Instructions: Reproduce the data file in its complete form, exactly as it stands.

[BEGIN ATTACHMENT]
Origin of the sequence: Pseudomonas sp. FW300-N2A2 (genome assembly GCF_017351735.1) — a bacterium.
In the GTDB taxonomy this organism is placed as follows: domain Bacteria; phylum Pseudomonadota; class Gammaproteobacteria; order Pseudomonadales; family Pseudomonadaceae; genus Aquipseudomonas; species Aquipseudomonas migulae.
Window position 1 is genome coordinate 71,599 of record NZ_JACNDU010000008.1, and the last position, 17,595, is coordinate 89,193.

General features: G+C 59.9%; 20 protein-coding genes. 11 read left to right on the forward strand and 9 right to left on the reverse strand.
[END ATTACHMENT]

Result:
Origin of the sequence: Pseudomonas sp. FW300-N2A2 (genome assembly GCF_017351735.1) — a bacterium.
In the GTDB taxonomy this organism is placed as follows: domain Bacteria; phylum Pseudomonadota; class Gammaproteobacteria; order Pseudomonadales; family Pseudomonadaceae; genus Aquipseudomonas; species Aquipseudomonas migulae.
Window position 1 is genome coordinate 71,599 of record NZ_JACNDU010000008.1, and the last position, 17,595, is coordinate 89,193.

General features: G+C 59.9%; 20 protein-coding genes. 11 read left to right on the forward strand and 9 right to left on the reverse strand.